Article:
This time it worked. Out of the box, the record sold 500,000 copies, and we all started seeing a bit of financial reward. Since it seemed to be at its peak of sales from the first single about one week before Christmas, we all enjoyed massive sales through the holiday season. And that was just from the first single. I thought we had five singles, so as each high-sales period waned, the record company would release another single, and another, and another. And it kept the record in the top 50 albums for nearly a year.

After that, the Gin Blossoms were becoming a household name. Their singles, "Hey Jealousy," "Found Out About You," "Mrs. Rita," "Allison Road," and "Until I Fall Away" were the five singles that kept them on top. With this new popularity, and as we prepared to try it again for a second record, the band was approached to do a song for the soundtrack of a movie entitled Empire Records. This resulted in "Til I Hear It From You" written by Jesse with Master of Melody, Marshall Crenshaw. That gave the world a late, sixth single. "Til I Hear It from You" not only sold the Empire soundtrack record, but it reinvigorated sales of New Miserable. Now we're talkin'. There was money EVERYWHERE!! And we were so fired up about the second record's sales with the inclusion of "Til I Hear It," we thought it was going to be huge. But it seems true that for every action there is an equal and opposite reaction.

First, my good friend and the band's guitar player and key songwriter writer, Doug, killed himself right before Christmas of '93, which weighed heavily on us all. Doug really was the miserable guy. Alcohol and depression had just overwhelmed him, not to mention the fact that the band had been forced to fire him. The label's concern about having a dysfunctional band member on tour had ultimately led to their finding a replacement for Doug.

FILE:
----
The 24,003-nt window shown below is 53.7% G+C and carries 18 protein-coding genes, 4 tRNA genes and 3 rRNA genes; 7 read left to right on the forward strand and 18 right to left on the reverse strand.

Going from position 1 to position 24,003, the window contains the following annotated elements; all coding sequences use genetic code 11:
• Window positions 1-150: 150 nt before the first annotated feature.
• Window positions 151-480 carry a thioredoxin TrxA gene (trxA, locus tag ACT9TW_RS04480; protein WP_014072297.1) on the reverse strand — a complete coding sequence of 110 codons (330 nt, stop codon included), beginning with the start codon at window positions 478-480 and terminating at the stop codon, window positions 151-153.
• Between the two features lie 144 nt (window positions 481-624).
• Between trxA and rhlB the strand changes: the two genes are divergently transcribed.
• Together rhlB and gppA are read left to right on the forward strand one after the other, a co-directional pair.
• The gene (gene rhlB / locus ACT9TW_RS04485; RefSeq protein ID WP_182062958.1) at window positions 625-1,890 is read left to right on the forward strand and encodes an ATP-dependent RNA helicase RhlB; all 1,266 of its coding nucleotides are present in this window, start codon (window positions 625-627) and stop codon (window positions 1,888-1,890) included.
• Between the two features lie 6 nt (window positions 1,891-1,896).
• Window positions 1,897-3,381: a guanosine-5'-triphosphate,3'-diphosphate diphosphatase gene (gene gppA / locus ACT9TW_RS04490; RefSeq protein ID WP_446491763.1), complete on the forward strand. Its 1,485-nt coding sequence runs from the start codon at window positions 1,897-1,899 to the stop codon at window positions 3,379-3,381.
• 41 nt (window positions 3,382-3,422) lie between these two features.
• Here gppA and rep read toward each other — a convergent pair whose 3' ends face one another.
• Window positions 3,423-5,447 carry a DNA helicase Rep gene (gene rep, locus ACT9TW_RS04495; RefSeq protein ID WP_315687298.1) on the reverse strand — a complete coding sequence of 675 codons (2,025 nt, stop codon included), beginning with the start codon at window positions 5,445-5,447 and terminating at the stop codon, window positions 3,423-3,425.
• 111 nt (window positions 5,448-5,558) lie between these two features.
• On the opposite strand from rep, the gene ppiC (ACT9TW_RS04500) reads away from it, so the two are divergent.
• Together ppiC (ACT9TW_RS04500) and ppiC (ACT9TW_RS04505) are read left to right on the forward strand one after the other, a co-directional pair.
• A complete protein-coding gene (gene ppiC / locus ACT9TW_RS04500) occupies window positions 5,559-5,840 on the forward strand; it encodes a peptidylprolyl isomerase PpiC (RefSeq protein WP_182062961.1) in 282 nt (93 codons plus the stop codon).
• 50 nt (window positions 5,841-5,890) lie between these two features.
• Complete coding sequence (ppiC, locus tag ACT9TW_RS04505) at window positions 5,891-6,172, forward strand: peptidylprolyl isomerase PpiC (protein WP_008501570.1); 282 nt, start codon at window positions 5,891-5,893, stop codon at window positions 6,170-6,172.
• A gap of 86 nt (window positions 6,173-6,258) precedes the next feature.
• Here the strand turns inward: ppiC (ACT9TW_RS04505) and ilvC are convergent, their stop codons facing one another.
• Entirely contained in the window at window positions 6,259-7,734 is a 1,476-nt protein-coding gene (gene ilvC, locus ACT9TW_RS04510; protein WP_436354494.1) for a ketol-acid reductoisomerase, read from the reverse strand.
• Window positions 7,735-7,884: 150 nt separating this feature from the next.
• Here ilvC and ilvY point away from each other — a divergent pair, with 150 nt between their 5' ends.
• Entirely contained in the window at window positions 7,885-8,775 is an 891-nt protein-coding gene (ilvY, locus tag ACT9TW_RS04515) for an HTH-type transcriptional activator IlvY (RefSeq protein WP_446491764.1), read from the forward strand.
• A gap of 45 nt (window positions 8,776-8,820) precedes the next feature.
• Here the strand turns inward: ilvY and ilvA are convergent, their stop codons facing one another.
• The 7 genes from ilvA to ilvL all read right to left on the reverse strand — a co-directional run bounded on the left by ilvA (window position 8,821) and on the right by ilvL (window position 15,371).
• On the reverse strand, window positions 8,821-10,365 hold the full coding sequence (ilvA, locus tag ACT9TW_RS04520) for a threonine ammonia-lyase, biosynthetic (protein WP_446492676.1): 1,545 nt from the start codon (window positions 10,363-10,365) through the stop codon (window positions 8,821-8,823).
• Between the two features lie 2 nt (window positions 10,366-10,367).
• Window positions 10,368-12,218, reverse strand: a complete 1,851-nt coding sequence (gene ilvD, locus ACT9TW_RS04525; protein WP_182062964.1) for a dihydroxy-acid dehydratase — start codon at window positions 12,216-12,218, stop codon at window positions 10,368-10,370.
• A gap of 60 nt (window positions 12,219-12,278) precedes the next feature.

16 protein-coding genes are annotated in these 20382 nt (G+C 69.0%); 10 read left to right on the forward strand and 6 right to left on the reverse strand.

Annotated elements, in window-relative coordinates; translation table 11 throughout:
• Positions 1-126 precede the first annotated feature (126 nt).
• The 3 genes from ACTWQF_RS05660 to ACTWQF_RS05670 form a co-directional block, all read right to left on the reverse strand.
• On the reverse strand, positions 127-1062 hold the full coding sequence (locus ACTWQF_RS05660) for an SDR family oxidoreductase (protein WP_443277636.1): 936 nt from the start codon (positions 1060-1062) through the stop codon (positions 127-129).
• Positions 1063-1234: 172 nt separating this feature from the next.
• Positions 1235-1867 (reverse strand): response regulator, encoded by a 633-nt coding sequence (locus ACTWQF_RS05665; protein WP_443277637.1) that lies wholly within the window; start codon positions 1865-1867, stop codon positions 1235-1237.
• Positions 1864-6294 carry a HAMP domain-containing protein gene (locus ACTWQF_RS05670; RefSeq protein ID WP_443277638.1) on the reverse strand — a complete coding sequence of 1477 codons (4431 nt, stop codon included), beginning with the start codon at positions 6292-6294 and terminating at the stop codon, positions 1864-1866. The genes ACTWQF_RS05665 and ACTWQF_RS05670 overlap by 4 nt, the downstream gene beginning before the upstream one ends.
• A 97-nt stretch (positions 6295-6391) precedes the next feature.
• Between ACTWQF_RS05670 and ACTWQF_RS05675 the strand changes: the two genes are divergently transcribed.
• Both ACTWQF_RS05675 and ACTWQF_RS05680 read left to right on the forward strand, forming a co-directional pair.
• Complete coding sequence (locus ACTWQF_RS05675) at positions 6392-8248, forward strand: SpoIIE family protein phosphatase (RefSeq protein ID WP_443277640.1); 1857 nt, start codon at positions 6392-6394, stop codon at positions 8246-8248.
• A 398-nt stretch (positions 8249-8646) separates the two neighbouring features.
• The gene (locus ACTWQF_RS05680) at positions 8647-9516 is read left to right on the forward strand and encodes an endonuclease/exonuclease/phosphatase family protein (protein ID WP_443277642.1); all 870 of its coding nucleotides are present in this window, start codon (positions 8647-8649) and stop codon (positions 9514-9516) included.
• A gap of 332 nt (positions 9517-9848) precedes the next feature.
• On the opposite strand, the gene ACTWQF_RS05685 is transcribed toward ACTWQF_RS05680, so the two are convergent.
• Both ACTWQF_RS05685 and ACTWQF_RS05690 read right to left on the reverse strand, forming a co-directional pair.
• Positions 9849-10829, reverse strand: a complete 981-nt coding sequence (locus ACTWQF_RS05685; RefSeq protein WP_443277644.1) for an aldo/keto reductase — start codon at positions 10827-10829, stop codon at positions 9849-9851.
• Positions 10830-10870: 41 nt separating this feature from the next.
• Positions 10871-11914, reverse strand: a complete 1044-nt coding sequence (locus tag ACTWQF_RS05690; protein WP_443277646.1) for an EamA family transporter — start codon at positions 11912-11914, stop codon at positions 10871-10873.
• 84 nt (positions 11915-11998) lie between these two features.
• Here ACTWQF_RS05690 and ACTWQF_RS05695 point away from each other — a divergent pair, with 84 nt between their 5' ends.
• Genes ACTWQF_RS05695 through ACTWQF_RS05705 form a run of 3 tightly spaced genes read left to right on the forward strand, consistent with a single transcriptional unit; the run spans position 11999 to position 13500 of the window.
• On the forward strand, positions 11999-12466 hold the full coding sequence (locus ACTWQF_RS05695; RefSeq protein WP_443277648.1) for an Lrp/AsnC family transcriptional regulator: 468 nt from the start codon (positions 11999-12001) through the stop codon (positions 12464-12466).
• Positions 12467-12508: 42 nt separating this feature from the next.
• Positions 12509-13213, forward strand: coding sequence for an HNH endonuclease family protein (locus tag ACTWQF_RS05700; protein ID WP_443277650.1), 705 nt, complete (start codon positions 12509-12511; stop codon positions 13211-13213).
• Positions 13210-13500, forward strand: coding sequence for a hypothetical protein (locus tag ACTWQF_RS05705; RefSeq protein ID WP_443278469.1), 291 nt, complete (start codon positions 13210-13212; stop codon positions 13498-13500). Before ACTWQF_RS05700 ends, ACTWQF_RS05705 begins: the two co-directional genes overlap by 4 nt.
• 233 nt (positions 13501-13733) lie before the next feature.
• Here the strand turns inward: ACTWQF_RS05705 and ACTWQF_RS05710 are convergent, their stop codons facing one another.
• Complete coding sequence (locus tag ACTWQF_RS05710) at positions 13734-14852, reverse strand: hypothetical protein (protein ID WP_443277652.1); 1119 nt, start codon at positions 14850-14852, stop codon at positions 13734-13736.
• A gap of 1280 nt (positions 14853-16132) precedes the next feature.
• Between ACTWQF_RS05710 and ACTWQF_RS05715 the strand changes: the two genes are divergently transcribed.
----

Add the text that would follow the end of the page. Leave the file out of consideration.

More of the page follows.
Next was the news that we could not have "Til I Hear It From You" for record two because the label that released the Empire Records soundtrack was justifiably concerned that the A&M sales might dwarf their soundtrack record sales.

And finally, I was introduced to a profound concept relating to songwriting: A songwriter puts together songs from his or her entire life — some may be 10 years old, written at a time when there was zero pressure to write songs. Now, we were expected to equal or beat the songs from the first album. But if one takes an artist and puts him on the road for a 15-month tour, and shortly thereafter for another, larger 15-month tour, and you add the fact that all of the money coming in kind of relaxes the old anxiety of youth, you now have a MAJOR song problem.

So, the band starts down the path of record two with some good songs, but not quite the songs of youth. Though the second record has gone on to sell somewhere between 2 million to 3 million copies and is still selling today. After the second record, the final blow came that ended this chapter hit. Robin announced that, because his original place in the band was as a mouthpiece for Doug's songs, he felt his work with the Gin Blossoms had served its purpose and that it was time for him to move on. (I could have strangled him right through the phone wires.) And that was that.